• The Hispanic/Latino community in the U.S. is separated from the larger community by language barriers and different cultural and belief systems.24 Many settle in segregated ethnic neighborhoods that buffer them from a hostile reception in the larger society and allow them to access the necessary resources to get a leg up in their integration process (such as jobs and services in their native language). However, this may also isolate them further from the larger society without proper intervention strategies and receptive integration policies.

• There is no single “Latino” culture in the U.S. Although there are many similar cultural values, many differences exist among the various Latino subgroups.

• Based on country of origin, socio-economic status, or generational status, each subgroup may have different behavioral risk factors for the leading causes of death that are presented in the report.25

• There are multiple risk factors that affect subgroups of Latino populations26 nationally and in Nebraska, including access to culturally competent care, discrimination, poverty, education, lack of medical insurance, cost of care and services, transportation, and low health literacy.27

• Current funding streams and state and federal policies have created barriers to education and healthcare for undocumented immigrants who live and work in Nebraska.

Given these complex challenges, the solutions to addressing health disparities among Hispanics/Latinos require comprehensive, inter-sectoral, multi-level, community-wide interventions and policy changes that address not only health, but also the social determinants of health – the circumstances in which people are born, grow up, live, work, and age, as well as the healthcare systems in place to deal with illness.28 Policies across sectors such as education, economic development, housing, immigration, public safety, and healthcare can directly or indirectly impact disparate populations, including Latinos. Efforts to revitalize poor neighborhoods, improve the quality of schools and access to public services, guarantee access to healthy foods, and ensure culturally-competent community services and equitable policies that link Latinos to economic opportunities are promising strategies that can significantly improve the health of Latino communities in Nebraska and across the country. Indeed, ending racial and ethnic health disparities is a major challenge—but one that can be met if the research, public health practices, education and training, government, outreach, and service sectors work together.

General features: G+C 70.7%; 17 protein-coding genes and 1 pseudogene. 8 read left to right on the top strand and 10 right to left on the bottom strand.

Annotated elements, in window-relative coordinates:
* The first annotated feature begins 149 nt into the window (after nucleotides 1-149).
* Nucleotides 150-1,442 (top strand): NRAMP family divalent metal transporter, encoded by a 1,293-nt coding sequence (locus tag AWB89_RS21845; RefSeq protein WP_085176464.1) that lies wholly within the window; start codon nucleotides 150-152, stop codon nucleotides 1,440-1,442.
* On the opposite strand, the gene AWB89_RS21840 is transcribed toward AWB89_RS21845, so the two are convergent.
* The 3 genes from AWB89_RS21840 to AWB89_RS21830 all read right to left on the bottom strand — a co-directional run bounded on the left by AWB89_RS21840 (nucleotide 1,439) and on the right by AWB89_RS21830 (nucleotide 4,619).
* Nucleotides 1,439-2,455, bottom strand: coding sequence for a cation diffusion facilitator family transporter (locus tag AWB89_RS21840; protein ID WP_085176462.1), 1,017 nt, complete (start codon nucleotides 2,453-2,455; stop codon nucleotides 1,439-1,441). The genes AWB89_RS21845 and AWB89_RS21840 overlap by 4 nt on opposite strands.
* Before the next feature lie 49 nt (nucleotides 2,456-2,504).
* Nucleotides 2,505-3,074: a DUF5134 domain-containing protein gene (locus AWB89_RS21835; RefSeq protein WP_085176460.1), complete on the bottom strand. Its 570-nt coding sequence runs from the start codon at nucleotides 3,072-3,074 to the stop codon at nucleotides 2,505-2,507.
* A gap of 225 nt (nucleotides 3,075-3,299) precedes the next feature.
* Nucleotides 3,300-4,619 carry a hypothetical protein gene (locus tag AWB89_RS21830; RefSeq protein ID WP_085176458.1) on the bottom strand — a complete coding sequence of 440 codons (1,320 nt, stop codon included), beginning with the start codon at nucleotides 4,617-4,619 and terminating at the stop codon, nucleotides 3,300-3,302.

Read the full report in PDF...

Report Materials

Complete Report (pdf)

Executive Summary in English(pdf)

Resumen ejecutivo en español (pdf)

The Impact of Health Reform and the Affordable Care Act (ACA) on Latinos (English) (pdf)

El Impacto de la Reforma de Salud y la Ley del Cuidado de Salud a Bajo Precio (ACA) en los Latinos (español) (pdf)

The Impact of Health Reform and the Affordable Care Act (ACA) on Latinos (web)